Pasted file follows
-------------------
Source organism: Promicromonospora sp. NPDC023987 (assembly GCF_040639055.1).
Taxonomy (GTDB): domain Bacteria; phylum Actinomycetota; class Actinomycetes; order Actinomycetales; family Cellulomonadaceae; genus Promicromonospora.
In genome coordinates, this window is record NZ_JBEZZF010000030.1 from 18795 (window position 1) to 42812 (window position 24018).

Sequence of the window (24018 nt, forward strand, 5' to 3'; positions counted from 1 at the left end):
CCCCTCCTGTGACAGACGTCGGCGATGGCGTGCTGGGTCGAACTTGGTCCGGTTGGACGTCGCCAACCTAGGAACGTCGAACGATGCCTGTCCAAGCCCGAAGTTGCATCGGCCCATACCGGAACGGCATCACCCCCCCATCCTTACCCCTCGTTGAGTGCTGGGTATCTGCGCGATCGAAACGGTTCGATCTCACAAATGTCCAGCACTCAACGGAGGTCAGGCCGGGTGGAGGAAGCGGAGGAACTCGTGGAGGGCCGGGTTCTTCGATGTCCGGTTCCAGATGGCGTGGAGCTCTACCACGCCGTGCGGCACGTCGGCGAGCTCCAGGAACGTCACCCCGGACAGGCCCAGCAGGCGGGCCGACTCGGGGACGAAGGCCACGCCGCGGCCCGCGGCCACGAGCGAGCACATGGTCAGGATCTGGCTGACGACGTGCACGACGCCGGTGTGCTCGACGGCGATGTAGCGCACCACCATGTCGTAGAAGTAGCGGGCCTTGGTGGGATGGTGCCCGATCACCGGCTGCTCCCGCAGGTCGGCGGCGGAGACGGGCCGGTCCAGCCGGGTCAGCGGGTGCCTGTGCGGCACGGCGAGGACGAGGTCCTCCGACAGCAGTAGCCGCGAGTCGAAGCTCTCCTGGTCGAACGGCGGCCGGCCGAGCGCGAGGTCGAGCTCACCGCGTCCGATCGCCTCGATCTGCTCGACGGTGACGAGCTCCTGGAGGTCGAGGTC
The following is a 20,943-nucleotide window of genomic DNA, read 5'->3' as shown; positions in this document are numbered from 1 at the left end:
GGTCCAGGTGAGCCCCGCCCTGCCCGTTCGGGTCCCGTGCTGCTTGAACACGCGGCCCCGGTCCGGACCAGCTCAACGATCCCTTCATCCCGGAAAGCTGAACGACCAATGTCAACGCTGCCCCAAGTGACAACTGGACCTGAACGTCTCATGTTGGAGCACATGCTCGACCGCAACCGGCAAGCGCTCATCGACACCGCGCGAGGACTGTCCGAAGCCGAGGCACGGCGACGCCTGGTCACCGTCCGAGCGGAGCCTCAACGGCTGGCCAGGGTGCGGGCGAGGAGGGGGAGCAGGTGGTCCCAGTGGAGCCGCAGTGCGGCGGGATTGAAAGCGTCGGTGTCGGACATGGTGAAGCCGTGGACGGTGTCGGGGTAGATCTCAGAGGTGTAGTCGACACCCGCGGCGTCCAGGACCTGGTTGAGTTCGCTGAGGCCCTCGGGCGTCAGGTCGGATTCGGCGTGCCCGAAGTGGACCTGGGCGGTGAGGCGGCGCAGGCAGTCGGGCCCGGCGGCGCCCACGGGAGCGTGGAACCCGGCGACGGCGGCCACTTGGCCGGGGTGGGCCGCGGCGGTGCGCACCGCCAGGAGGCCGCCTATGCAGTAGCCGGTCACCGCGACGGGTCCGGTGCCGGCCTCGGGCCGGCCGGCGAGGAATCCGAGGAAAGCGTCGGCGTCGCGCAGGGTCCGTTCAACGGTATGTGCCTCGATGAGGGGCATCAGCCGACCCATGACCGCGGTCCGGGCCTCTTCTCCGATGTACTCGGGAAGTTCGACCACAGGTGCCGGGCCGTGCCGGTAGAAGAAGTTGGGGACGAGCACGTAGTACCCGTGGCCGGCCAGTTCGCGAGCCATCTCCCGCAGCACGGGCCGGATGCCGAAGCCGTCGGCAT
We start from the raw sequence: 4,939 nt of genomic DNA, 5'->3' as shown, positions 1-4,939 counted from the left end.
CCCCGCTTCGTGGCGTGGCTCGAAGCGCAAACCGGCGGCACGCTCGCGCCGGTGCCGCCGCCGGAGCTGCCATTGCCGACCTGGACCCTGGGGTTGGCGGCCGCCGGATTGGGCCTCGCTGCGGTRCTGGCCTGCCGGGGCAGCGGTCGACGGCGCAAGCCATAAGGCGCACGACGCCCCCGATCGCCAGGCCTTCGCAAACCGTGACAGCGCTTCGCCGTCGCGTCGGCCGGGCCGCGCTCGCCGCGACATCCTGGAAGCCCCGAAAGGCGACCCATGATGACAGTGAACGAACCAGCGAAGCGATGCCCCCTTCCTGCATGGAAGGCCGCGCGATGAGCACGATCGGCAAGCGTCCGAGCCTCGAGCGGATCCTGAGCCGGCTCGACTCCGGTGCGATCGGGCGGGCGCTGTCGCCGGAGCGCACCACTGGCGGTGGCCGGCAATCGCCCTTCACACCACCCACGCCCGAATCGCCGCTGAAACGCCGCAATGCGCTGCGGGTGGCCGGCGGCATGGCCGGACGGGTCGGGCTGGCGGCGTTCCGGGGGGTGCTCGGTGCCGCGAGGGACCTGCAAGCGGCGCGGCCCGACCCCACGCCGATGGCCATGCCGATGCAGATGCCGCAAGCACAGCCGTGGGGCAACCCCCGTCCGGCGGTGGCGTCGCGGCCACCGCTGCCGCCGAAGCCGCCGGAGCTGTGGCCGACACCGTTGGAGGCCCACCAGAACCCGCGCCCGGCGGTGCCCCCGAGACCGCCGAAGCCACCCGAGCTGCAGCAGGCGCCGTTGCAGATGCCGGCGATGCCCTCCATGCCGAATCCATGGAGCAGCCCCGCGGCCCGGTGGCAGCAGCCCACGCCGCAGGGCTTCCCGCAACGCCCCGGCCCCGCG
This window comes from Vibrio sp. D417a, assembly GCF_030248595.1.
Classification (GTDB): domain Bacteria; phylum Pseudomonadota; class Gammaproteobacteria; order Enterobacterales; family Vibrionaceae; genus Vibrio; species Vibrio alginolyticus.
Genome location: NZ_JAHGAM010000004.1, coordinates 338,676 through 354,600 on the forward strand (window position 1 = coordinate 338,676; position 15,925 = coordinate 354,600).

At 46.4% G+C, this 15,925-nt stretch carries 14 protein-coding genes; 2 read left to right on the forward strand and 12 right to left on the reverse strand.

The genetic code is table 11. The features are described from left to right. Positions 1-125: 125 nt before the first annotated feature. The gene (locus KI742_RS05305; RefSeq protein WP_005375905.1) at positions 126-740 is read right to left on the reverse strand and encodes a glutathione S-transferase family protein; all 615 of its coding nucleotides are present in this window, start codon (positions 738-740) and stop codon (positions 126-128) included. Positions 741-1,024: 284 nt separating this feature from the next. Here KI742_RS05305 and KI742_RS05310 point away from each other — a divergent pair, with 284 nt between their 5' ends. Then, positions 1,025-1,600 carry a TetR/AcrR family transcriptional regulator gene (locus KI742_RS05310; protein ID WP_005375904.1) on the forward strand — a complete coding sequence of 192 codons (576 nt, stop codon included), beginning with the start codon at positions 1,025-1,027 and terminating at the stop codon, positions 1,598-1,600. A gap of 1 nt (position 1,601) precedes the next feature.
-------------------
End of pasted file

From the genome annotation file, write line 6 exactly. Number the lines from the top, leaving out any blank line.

The following is a 20,943-nucleotide window of genomic DNA, read 5'->3' as shown; positions in this document are numbered from 1 at the left end: